Railroad Earth defies categorization in Charlotte

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Railroad Earth
Visulite Theater
Charlotte, North Carolina
February 28, 2009

Nobody likes to be pigeon-holed, placed in narrow categories where their attributes are ascribed and they are stereotyped based on pre-conceived notions.  It’s human nature to avoid this type-casting, and Railroad Earth doesn’t want to be pinned in by your box either.  This group of six virtuosos has been called country, bluegrass, an amplified string band with drums, and even country and Eastern, but their fans know them by their lyrical beauty, instrumental prowess, and refusal to be defined. 

To many of their devoted, they are simply “rock and roll” at its finest.

rre1.jpgRRE filled the Visulite in Charlotte with a sold-out assorted crowd, but no one seemed to mind the elbow-to-elbow situation once that band took the stage.  The opener, “Right in Tune,” a swaying love song from their 2008 album Amen Corner, set the tone for a night filled with tunes spanning their entire catalog.

“Colorado” echoed a longing for the mountains and summertime, while the classic “Reuben’s Train” showcased some bluegrass roots and poetic justice, as lead singer Todd Shaeffer crooned about train and travels.

The set closed with two crowd favorites, the intense and plucky fiddle-driven “Mighty River,” which gave way to the blazing instrumental frenzy of “Waterfountain Quicksand,” further illustrating the band’s ability to switch genre gears and continuously surprise its rabid audience.

The second set opened with sing-along “Give That Boy a Hand” and “420,” but the showstopper moments came with the arrival of Nate Leath (of opening act Old School Freight Train) onto the stage.  Leath stood firm with lead fiddle master Tim Carbone on “Goat” and “All Alone,” whipping the crowd into a shouting fury as they swayed and dueled trying to best each other all in the name of the music.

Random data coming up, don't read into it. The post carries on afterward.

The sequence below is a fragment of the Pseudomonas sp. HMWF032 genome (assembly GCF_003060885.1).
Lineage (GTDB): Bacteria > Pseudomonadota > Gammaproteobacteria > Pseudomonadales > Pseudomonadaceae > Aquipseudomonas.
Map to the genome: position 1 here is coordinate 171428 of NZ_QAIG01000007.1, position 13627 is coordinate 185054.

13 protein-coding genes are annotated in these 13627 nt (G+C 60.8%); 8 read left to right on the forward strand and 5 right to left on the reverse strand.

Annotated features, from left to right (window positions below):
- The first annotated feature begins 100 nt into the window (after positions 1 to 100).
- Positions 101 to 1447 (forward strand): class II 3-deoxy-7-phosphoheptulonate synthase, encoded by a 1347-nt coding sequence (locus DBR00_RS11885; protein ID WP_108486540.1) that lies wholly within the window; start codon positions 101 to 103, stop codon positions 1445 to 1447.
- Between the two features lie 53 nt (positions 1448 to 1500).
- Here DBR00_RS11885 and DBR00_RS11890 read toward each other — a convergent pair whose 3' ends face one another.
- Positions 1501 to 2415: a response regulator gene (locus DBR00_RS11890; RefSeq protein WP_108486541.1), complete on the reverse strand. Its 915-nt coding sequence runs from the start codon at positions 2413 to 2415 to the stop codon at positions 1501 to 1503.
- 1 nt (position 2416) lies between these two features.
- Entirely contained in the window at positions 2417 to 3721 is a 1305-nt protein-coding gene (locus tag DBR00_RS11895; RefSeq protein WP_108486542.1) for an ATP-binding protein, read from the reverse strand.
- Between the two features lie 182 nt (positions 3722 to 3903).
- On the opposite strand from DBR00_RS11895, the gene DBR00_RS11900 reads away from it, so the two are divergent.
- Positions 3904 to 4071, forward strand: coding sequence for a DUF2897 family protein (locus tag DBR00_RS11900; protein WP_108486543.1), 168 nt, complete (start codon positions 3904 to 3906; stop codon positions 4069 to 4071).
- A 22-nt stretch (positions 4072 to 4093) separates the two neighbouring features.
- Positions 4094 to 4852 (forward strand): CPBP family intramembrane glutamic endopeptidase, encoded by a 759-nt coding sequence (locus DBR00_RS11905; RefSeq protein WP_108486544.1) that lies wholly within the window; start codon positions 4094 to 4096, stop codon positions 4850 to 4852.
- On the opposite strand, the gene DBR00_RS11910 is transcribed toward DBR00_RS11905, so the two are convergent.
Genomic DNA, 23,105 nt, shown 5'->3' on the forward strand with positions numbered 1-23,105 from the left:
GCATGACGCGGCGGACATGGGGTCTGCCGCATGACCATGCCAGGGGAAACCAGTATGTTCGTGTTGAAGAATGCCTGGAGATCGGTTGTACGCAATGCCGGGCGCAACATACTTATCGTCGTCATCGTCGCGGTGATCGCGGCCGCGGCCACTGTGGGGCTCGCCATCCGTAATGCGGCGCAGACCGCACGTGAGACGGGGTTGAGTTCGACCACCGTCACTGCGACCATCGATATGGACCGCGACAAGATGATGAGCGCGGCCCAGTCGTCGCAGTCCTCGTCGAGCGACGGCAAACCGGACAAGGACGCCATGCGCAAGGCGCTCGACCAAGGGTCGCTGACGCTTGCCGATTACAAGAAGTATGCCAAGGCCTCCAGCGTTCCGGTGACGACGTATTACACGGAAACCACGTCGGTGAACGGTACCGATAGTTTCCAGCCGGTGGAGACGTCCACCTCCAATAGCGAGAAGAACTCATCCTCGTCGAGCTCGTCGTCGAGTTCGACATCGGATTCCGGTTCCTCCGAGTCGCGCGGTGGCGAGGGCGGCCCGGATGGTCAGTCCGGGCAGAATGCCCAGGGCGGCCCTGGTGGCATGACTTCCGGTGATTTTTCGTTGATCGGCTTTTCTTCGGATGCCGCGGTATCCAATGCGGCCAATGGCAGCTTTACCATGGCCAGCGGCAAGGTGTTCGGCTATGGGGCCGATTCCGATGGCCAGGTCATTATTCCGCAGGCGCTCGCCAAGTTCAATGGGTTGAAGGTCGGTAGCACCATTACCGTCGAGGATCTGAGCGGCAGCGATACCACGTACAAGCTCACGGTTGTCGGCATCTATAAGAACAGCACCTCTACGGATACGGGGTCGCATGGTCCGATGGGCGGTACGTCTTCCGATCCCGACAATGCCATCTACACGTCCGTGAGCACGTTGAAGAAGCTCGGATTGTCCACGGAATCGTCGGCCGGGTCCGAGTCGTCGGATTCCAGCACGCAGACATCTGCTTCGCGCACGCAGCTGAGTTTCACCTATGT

rre2.jpgAlthough Shaeffer is considered by some the leader of the band since he occupies the main singer/songwriter slots, Carbone always manages to steal the show as a fiddler who attacks and devours the music.  His forceful bowing evokes thoughts of greats like Vassar Clements, only with even bigger balls.

“Real Love” followed in the wake of the collaboration, cooling the crowd off briefly before letting loose on a 12-minute “Head,” a song that exemplifies all that is good with RRE.  Parts you can sing, blustery fiddle and mandolin solos, and meaningful lyrics, “Me I’ll be out flyin’, tryin’ to turn on my own head!”  The crowd was really feeding the band at this point and the energy was palpable because of the connection.

The set closer, “Fruitful Acre,” with its shuffling drums and frolicking fiddle provided an extra little romp at the end of a killer set. 

The Band’s “Arcadian Driftwood” carried us lazily into the encore, revealing continued depth and meaning in song choice and pleasing many faithfuls in the multitude.  A proper set-up for self-explanatory closer, “Peace on Earth,” that left the gathering clapping their hands, smiling and satisfied at what they just witnessed and requiring absolutely no further definition.

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